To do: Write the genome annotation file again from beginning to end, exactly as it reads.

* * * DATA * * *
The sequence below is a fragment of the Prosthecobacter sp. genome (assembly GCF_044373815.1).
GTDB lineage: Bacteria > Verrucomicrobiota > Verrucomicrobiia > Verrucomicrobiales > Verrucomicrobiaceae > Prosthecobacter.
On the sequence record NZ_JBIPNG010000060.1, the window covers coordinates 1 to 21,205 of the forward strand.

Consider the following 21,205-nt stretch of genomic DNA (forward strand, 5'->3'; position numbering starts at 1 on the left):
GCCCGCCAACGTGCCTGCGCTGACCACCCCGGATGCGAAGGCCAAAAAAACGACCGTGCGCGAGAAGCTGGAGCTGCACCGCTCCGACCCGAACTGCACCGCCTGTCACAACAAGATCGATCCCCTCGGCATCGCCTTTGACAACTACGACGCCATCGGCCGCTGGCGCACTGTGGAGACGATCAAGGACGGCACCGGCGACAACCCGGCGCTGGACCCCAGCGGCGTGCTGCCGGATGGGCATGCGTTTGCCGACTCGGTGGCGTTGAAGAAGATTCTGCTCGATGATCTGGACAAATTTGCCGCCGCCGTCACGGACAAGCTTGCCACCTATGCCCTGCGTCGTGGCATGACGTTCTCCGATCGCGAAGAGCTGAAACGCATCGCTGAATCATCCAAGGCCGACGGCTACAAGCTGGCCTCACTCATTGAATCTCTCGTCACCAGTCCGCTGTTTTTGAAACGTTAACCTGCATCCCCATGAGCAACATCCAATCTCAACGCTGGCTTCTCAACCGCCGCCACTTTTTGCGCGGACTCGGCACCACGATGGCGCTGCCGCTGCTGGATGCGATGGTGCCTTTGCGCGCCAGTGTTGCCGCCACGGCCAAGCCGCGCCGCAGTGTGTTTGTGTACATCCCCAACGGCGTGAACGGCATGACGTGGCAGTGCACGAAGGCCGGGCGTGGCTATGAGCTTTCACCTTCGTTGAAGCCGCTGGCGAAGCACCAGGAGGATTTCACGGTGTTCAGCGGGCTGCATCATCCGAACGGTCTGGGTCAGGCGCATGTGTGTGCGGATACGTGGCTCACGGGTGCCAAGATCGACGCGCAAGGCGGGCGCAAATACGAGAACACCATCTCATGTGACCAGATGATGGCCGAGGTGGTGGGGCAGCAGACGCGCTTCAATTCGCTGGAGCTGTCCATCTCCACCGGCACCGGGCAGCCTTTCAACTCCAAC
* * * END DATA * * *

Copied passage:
The sequence below is a fragment of the Prosthecobacter sp. genome (assembly GCF_044373815.1).
GTDB lineage: Bacteria > Verrucomicrobiota > Verrucomicrobiia > Verrucomicrobiales > Verrucomicrobiaceae > Prosthecobacter.
On the sequence record NZ_JBIPNG010000060.1, the window covers coordinates 1 to 21,205 of the forward strand.

Consider the following 21,205-nt stretch of genomic DNA (forward strand, 5'->3'; position numbering starts at 1 on the left):
GCCCGCCAACGTGCCTGCGCTGACCACCCCGGATGCGAAGGCCAAAAAAACGACCGTGCGCGAGAAGCTGGAGCTGCACCGCTCCGACCCGAACTGCACCGCCTGTCACAACAAGATCGATCCCCTCGGCATCGCCTTTGACAACTACGACGCCATCGGCCGCTGGCGCACTGTGGAGACGATCAAGGACGGCACCGGCGACAACCCGGCGCTGGACCCCAGCGGCGTGCTGCCGGATGGGCATGCGTTTGCCGACTCGGTGGCGTTGAAGAAGATTCTGCTCGATGATCTGGACAAATTTGCCGCCGCCGTCACGGACAAGCTTGCCACCTATGCCCTGCGTCGTGGCATGACGTTCTCCGATCGCGAAGAGCTGAAACGCATCGCTGAATCATCCAAGGCCGACGGCTACAAGCTGGCCTCACTCATTGAATCTCTCGTCACCAGTCCGCTGTTTTTGAAACGTTAACCTGCATCCCCATGAGCAACATCCAATCTCAACGCTGGCTTCTCAACCGCCGCCACTTTTTGCGCGGACTCGGCACCACGATGGCGCTGCCGCTGCTGGATGCGATGGTGCCTTTGCGCGCCAGTGTTGCCGCCACGGCCAAGCCGCGCCGCAGTGTGTTTGTGTACATCCCCAACGGCGTGAACGGCATGACGTGGCAGTGCACGAAGGCCGGGCGTGGCTATGAGCTTTCACCTTCGTTGAAGCCGCTGGCGAAGCACCAGGAGGATTTCACGGTGTTCAGCGGGCTGCATCATCCGAACGGTCTGGGTCAGGCGCATGTGTGTGCGGATACGTGGCTCACGGGTGCCAAGATCGACGCGCAAGGCGGGCGCAAATACGAGAACACCATCTCATGTGACCAGATGATGGCCGAGGTGGTGGGGCAGCAGACGCGCTTCAATTCGCTGGAGCTGTCCATCTCCACCGGCACCGGGCAGCCTTTCAACTCCAAC